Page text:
Aware of these issues, but hyper-alert to a looming market opening, manufacturers are pushing forward to establish robots in non-physical, non-critical support roles, such as digital companions or animatronic pets. These robots are designed to entertain people, listen, sooth or perform as a telepresence interface for absent relatives, leaving human caregivers to get on with the more physically challenging tasks of emptying bedpans and administering medication.

These business initiatives assume that human interactions are not a pleasure for caregivers, but a tedious imposition that cuts productivity, efficiency and (in private institutions) profits. In a sector that already struggles with low pay and recruitment, removing the opportunity to bond with patients may not be the most enticing proposition for future nursing students and professionals. Another concern is the lack of long-term research on whether displacing social and physical contact onto machines is psychologically detrimental. Prisons in the U.S. have been gradually substituting physical visitation with supervised Skype meetings, but inmate advocacy groups say this is unacceptably cruel. Can something be a cruelty for prisoners, yet adequate for the elderly and disabled?

The issues raised above, and by Spillikin, are ones that urgently need answering before the juggernaut of technology irrevocably reshapes the care sector. To try to tackle them, I’ve joined with an international team of social scientists, health and policy experts, and roboticists. We want to encourage governments to consider the possible positive and deleterious effects of robot caregivers on the long-term mental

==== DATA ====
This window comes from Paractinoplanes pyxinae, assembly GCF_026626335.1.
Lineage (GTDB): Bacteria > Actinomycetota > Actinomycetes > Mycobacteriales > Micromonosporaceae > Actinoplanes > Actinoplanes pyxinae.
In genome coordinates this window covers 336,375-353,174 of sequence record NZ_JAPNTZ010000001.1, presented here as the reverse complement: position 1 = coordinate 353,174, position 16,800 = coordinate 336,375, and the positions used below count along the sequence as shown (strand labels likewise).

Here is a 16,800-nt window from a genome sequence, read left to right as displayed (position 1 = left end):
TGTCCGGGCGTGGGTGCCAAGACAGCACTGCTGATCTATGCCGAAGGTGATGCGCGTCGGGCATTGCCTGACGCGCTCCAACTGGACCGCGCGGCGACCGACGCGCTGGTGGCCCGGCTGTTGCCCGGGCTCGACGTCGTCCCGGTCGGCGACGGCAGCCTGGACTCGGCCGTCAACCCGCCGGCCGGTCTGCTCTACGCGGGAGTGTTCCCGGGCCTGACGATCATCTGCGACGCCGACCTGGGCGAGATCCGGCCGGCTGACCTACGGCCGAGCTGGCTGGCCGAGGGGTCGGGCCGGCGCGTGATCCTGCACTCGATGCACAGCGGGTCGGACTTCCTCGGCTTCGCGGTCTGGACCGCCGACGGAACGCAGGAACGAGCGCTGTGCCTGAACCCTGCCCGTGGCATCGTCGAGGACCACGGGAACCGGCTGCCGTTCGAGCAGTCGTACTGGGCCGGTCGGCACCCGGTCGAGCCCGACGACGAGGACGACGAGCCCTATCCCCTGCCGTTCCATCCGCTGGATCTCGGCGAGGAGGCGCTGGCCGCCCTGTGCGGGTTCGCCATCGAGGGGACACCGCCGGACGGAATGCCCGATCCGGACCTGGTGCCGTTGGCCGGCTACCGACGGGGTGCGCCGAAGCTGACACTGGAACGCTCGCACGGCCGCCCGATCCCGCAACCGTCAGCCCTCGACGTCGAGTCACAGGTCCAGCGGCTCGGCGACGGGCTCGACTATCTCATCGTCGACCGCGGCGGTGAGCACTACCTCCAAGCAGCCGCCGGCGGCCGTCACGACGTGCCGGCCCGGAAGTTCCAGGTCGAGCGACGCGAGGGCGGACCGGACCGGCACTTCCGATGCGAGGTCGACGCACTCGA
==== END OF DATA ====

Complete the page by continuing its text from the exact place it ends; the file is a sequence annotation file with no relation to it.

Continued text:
health of the elderly and disabled, and to create regulatory frameworks to protect citizens pushed into a role as guinea pigs on the vanguard of a social revolution they may not want.  

We are also interested in exploring alternatives that could mitigate the oncoming demographic crisis. Finland, for example, has pioneered a scheme where young people get subsidized housing in eldercare facilities, in return for spending time with the residents. This kind of complex social interaction is far more stimulating than anything that can presently be provided by technology. In industrial settings, the idea of a “robot tax” has been floated—taxing companies that move to automation at the expense of skilled or unskilled labor, and using those proceeds to provide training and support in affected communities. A similar policy around social robotics could yield benefits.

Perhaps, as boomers age and extended families become sparser, robots really will be a boon. Ultimately, the future offered by Welch’s play is a bittersweet one. Sally might no longer have her husband, but she has her memories—memories shared by the homunculus he left in his place, and Welch suggests that the non-sentient comfort of a metal hand may be better than nothing. But the question we should be asking is whether these are our only choices, or if we can take advantage of technological advances without also ignoring real human needs?